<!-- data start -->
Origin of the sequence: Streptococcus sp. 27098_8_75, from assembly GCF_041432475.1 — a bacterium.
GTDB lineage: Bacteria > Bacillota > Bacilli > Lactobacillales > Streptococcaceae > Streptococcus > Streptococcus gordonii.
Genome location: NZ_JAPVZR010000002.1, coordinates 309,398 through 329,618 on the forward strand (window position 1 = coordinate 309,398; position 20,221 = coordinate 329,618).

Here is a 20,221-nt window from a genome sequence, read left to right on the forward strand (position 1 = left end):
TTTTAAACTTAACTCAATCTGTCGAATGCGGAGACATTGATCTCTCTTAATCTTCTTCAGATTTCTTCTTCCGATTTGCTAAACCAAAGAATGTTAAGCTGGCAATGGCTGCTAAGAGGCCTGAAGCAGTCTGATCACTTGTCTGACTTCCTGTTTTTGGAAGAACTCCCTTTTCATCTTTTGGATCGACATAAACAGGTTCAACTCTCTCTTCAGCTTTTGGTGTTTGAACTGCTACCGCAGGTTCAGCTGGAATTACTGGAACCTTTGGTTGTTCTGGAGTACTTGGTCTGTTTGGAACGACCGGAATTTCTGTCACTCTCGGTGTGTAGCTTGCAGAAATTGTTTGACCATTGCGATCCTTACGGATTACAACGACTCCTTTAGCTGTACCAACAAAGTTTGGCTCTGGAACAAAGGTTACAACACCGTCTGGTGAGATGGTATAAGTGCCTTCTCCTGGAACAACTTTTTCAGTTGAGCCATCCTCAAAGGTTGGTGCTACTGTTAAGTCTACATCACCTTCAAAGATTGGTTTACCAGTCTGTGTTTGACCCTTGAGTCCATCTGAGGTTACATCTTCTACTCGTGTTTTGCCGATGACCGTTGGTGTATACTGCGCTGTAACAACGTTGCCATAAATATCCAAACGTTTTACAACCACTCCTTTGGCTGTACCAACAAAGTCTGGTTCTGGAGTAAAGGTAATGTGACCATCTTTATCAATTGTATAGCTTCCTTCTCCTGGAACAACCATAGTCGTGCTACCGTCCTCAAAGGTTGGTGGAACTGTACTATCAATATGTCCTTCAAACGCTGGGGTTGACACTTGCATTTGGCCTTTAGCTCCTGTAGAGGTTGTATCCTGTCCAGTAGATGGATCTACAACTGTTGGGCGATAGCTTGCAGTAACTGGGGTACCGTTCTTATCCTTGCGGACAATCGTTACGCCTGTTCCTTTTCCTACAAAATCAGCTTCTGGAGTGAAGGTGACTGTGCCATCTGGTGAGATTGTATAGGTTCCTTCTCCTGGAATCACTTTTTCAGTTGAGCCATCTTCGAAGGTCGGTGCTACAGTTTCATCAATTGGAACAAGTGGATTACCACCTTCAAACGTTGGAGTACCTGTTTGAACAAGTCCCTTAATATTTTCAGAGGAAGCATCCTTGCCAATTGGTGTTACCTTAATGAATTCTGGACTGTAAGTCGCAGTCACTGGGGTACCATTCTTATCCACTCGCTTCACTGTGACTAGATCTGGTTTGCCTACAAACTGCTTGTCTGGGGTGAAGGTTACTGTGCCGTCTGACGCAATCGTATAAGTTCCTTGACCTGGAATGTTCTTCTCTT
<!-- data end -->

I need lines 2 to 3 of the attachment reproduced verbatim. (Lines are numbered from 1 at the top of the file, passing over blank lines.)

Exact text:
GTDB lineage: Bacteria > Bacillota > Bacilli > Lactobacillales > Streptococcaceae > Streptococcus > Streptococcus gordonii.
Genome location: NZ_JAPVZR010000002.1, coordinates 309,398 through 329,618 on the forward strand (window position 1 = coordinate 309,398; position 20,221 = coordinate 329,618).